If North Norfolk is anything to go by, people have indeed risen to the occasion and the very best side of our communities has emerged.  In our small isolated village, immediately the extent of the epidemic became apparent, a joint note from the Chair of the Parish Council and our Churchwarden was distributed to every house asking for volunteers. We all stand ready to assist, but it is evident that an informal network of support sprang into action with people anxious to ensure that their immediate neighbours have adequate supplies. Importantly we have maintained the collection and delivery of items to the Fakenham food bank that our Church had put in place for several years.

My retired clergyman friend tells a similar story in Sheringham where a more ambitious operation is in place: ‘Sheringham Community Support’, initiated by the town council, has identified a volunteer for each street and distributed a list of shops who are able to make home deliveries.  In my friend’s words “Sheringham has pulled together in an amazing way”.

This blog usually has a political focus and there are some lessons to be drawn even at this stage.  First, while the energy in a crisis must come from volunteers there is a need for structure and professional organisation – if not people get frustrated.  In Norfolk local government has performed well, as have many voluntary organisations; I have been particularly impressed with the way the Trussell Trust manage the local foodbanks.  One long term political challenge is to revisit the role of local authorities and the way in which voluntary groups can be supported. A second lesson is that there is no role for a political party in community volunteering; that is not what we are about nor what we should be about.  For several years my local North Norfolk Labour Party has flirted with idea that part of the rebuilding process could involve working alongside community activists.  The events of the last two months should have put an end to this fantasy – and hopefully will have persuaded them to halt plans to buy a property for that purpose.  An overt intervention from a political organisation would be resented.  The task ahead is to rebuild credibility, to restore the Labour brand, and this can only be done by behaving ourselves locally and by sensible political leadership at national level.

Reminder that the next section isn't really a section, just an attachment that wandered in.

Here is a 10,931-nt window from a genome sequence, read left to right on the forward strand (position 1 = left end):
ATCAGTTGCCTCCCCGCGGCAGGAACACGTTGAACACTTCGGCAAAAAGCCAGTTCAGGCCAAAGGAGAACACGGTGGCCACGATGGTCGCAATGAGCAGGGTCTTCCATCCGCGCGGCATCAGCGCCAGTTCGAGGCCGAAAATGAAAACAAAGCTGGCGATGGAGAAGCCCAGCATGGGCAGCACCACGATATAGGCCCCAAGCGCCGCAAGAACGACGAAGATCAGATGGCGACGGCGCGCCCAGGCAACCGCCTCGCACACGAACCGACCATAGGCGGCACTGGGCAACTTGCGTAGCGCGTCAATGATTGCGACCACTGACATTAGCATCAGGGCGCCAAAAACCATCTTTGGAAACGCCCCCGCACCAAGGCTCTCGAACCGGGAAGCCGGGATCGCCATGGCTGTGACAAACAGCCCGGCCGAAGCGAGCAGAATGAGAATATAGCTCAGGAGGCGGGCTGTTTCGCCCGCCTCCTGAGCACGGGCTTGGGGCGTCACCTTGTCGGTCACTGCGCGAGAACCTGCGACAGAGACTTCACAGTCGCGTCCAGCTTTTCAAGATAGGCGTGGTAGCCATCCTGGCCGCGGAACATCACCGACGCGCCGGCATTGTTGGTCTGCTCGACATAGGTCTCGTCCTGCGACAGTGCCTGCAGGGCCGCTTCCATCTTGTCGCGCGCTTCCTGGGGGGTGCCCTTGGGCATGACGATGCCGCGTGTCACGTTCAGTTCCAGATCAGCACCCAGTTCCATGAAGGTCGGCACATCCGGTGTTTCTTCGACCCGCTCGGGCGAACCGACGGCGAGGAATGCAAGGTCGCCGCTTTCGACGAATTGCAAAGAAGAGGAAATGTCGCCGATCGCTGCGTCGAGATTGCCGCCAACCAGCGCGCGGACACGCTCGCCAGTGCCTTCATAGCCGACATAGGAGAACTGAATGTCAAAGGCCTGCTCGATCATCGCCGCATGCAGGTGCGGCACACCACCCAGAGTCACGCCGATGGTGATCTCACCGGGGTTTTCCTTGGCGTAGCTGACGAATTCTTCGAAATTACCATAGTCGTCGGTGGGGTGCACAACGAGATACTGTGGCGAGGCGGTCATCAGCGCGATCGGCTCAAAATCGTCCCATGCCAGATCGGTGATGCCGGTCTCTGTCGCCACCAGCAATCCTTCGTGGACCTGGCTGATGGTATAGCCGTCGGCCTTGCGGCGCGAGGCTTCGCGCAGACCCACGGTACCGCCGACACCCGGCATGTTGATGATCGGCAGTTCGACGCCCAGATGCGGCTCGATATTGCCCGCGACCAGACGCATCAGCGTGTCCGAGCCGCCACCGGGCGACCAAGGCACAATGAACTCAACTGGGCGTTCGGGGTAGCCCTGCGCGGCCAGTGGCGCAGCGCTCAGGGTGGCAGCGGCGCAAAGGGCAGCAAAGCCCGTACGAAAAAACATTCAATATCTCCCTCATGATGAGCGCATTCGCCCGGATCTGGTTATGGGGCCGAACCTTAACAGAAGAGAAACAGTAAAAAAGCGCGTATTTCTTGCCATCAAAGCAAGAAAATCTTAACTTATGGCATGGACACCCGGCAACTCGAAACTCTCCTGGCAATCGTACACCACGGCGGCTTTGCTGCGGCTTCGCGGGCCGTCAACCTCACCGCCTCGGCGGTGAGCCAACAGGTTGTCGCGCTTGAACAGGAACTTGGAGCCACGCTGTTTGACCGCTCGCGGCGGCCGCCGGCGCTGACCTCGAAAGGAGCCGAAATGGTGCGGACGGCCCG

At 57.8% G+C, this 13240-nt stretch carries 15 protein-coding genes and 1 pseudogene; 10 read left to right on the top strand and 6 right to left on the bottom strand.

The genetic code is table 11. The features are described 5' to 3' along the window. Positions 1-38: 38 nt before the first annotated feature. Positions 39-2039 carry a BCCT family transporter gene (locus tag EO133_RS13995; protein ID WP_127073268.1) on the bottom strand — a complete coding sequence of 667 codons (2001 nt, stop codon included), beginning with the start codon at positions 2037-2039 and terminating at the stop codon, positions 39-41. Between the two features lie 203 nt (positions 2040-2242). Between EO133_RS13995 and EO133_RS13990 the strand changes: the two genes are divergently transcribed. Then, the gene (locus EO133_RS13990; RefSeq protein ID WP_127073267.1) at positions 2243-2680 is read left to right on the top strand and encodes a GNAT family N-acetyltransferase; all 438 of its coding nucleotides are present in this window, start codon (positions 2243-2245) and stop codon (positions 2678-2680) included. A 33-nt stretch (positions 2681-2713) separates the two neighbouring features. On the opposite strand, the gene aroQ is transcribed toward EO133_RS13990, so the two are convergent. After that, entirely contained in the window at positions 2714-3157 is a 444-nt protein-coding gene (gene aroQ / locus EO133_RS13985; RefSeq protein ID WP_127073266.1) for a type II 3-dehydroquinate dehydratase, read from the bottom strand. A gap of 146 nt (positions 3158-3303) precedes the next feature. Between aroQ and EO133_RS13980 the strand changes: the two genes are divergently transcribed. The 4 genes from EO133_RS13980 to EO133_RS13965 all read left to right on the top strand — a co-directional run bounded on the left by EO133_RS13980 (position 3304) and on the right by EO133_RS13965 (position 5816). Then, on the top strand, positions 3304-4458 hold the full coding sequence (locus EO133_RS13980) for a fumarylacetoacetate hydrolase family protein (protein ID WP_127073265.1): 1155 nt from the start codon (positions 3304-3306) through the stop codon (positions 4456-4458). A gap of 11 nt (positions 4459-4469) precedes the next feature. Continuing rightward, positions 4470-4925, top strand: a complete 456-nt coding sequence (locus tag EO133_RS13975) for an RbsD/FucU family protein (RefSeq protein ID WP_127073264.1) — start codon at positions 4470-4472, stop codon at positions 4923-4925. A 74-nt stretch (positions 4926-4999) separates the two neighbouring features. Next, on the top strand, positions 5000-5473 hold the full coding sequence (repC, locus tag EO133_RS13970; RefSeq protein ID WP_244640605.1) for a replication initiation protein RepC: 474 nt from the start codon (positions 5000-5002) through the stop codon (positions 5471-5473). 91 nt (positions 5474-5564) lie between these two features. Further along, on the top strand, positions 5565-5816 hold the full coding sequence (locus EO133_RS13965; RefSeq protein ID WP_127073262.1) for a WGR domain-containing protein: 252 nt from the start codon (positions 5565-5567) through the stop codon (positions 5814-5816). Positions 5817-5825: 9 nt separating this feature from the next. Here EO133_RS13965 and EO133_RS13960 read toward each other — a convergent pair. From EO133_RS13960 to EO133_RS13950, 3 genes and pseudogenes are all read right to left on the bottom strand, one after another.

In the meantime, while I await any call from North Norfolk COVID 19 volunteers, all I can do is ring a bell at 8 o’clock on Thursday evening and put rainbows in my window.  My grandchildren sent me the rainbows and also tell me that in London another trend is to put a teddy bear in the window to allow limited urban bear hunts in exercise periods. Hence the picture below.


*Disclosure and Barring Service – the way of checking that someone has no criminal convictions


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Dear Jennie Formby – my welcome letter


My inbox often contains unexpected communications: on Monday I received two bizarre emails from the Labour Party.

My guess both is that both were sent as a result of repeated public complaints that many members, particularly those who joined recently, have not received ballot papers for the leadership election. However, I responded immediately to these two most friendly overtures; it would be impolite to do otherwise.  Below is the reply I sent to the General Secretary:


Dear Jennie Formby

It is always a pleasure to hear from the central administration of the Labour Party and I was delighted, if a little surprised, to be the recipient of two emails on 10th March.

The first, which arrived just before four p.m. from the Regional Office, was a most pleasant welcome to the party (we are delighted to have you as part of our movement).  The second, two hours later, was sent by the National Party (reply to Jeremy Corbyn) and began: Now you’ve had a chance to settle in, we would love to know more about what motivated you to become a member of the Labour Party.

For the record I joined the Party in Cardiff on my sixteenth birthday, fifty-seven years ago, and have remained in continuous and unbroken membership since then.  This, I may add, contrasts with many of the controlling clique in the North Norfolk Labour Party (NNLP), some of whom have displayed the political consistency of the figures in an Alpine Weather House*. In fact, June 18th this year will mark the 50th anniversary of the first time that I stood for office as a Labour Candidate (in the 1970 General Election).  Turning to the question asked in the second email, I joined because I believed in the promotion of social justice, the elimination of poverty, and the protection of the less able.  These values have stayed with me throughout, but, over time, I have come to realise that delivery is more important than slogans and rhetoric. This last is a view that has dropped out of fashion in the Corbyn era.

It is evident that both the emails I received were intended for new members rather than the old guard.  Could I ask you to investigate what has happened? To assist, could I offer two possible explanations.

You will be aware that central Labour Party Departments have acquired the reputation for tardy action – this has been particularly pronounced in the appalling way that a backlog of complaints over antisemitism has been allowed to accumulate.  Could it be that, under our current leadership, a decision has been made to write a welcome all members and the process has now reached those who joined in 1962?